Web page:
Dr Mark Everard visited Nepal in December 2016 as part of the IWSN to cement links with Tribhuvan University, and also to develop a joint paper and research bid for submission under the ESRC-DFID Development Frontiers 2016-2017 research call. Both the bid and the paper address the implications of invasive alien plants (IAPs) for rural Nepal, and in particular consequences for the mountain springs upon which local communities depend and which are drying out under a changing climate exacerbated by geological instability and lifestyle shifts.
The science upon which the UWE/Tribhuvan University team are working has ‘real world’ applications in terms of IAP management as a contribution to water security, adapting the proven approach of the Working for Water (WfW) programme in South Africa. This will make a contribution to informing policy solutions to pressing challenges in Nepal. These challenges are particularly severe due to the almost complete dependence of rural people, comprising the overwhelming majority of the national population, on mountain springs for domestic and agricultural needs. Declining water availability places asymmetrically high burdens on women as primary natural resource stewards.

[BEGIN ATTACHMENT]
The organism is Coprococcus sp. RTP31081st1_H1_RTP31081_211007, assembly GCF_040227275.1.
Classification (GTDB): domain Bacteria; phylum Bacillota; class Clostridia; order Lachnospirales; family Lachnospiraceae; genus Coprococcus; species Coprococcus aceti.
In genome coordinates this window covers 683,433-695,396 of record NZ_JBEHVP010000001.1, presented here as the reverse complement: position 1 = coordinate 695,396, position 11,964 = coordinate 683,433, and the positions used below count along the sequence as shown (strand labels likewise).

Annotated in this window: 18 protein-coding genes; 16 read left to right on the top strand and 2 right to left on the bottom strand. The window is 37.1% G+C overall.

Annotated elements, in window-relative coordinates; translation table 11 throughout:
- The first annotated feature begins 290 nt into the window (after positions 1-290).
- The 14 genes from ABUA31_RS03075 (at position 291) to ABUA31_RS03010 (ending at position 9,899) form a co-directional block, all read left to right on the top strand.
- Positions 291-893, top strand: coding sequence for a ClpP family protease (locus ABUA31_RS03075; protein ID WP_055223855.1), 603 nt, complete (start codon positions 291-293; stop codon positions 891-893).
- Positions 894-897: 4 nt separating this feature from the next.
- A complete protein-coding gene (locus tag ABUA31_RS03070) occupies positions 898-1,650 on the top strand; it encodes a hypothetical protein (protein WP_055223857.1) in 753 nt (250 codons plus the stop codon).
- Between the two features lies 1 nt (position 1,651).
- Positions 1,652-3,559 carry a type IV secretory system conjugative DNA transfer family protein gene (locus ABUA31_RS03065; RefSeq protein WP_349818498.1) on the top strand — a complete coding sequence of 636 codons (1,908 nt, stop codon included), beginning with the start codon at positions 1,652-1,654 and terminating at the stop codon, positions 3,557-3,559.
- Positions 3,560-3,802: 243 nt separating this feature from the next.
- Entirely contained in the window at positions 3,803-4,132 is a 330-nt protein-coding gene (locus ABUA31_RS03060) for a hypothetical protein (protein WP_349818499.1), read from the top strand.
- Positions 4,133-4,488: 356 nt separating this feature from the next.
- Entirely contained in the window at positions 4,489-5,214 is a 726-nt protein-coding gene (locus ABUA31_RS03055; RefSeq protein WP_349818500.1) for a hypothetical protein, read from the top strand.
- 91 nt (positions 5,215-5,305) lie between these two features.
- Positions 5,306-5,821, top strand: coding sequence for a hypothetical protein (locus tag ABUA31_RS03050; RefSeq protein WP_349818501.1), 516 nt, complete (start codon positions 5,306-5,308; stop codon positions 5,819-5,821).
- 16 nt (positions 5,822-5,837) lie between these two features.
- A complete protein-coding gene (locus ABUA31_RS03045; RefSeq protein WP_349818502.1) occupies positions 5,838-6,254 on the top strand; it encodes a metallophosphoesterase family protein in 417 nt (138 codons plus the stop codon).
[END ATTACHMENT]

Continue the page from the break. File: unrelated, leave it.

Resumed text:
Our aim is for the paper and ensuing research to have ‘real world’ impact for local people, policy responses in Nepal, and local delivery of international agreements such as the UN Sustainable Development Goals, the Sendai Framework on Disaster Risk Reduction and the Paris Agreement on climate change.